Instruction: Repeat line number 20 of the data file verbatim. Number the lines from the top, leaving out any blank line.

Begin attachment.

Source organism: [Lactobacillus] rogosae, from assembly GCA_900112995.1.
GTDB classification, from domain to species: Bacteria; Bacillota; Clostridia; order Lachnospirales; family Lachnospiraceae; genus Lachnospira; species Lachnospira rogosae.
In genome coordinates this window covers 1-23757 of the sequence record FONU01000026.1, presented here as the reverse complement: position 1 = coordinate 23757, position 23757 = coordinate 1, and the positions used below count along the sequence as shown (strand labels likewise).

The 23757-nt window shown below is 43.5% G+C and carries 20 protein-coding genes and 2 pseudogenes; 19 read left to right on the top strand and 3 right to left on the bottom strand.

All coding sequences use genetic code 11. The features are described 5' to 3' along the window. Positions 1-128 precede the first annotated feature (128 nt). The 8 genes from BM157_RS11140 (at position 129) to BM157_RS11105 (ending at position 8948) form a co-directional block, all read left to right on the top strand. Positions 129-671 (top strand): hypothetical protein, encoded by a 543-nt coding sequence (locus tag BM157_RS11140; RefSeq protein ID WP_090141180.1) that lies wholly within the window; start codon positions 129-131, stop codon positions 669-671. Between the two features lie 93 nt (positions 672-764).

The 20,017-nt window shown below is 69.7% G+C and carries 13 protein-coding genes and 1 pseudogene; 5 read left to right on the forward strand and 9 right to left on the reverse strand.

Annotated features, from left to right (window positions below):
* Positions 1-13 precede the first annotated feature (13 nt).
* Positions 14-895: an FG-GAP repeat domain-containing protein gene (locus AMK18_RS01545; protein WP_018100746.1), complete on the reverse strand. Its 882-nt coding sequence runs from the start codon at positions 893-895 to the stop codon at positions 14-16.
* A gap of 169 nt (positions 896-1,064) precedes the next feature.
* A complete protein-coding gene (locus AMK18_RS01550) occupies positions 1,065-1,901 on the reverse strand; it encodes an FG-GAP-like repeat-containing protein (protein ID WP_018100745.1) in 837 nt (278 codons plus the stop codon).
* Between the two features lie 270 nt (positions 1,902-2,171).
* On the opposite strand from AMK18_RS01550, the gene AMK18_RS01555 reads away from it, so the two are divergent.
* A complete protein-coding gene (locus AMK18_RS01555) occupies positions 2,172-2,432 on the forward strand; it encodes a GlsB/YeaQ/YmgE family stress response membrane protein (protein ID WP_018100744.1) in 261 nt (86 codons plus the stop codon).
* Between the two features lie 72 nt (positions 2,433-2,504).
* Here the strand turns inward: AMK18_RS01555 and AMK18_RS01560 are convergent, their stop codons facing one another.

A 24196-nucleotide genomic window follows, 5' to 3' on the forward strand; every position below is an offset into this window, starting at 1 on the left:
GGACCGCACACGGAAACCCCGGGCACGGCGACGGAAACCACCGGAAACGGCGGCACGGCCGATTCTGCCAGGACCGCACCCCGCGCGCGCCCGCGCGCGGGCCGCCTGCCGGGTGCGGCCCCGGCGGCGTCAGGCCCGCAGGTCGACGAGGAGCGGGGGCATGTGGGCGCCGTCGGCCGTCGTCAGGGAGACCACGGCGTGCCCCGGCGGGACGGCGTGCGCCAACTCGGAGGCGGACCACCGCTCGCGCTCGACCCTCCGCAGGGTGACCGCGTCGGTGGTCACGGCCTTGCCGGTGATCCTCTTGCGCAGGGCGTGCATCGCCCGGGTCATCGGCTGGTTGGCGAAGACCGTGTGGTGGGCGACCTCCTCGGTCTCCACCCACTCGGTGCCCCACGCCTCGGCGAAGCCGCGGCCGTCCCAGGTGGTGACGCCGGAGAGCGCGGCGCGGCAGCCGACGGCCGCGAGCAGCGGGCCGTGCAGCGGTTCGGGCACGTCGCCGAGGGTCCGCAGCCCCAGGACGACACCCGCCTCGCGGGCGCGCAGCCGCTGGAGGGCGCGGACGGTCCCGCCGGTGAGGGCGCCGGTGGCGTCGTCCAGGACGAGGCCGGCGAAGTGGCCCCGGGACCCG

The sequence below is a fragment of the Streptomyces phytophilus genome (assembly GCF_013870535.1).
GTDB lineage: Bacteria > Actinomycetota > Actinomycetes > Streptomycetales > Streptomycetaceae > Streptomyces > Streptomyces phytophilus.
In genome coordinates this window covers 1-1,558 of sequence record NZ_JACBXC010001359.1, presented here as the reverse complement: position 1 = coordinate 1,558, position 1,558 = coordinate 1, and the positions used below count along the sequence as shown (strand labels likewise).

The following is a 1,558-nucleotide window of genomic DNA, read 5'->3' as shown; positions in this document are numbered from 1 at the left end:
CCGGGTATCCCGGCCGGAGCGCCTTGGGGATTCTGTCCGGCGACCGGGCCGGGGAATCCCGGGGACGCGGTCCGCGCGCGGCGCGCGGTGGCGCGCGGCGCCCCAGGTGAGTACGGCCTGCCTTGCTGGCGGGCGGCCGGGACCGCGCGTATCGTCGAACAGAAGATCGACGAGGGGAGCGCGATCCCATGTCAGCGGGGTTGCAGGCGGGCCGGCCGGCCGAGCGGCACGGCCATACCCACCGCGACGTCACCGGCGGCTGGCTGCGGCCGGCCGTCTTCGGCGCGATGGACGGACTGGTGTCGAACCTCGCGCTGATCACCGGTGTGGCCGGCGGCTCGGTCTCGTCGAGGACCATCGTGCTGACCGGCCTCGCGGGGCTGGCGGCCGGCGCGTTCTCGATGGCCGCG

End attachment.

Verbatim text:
GTDB lineage: Bacteria > Actinomycetota > Actinomycetes > Streptomycetales > Streptomycetaceae > Streptomyces > Streptomyces phytophilus.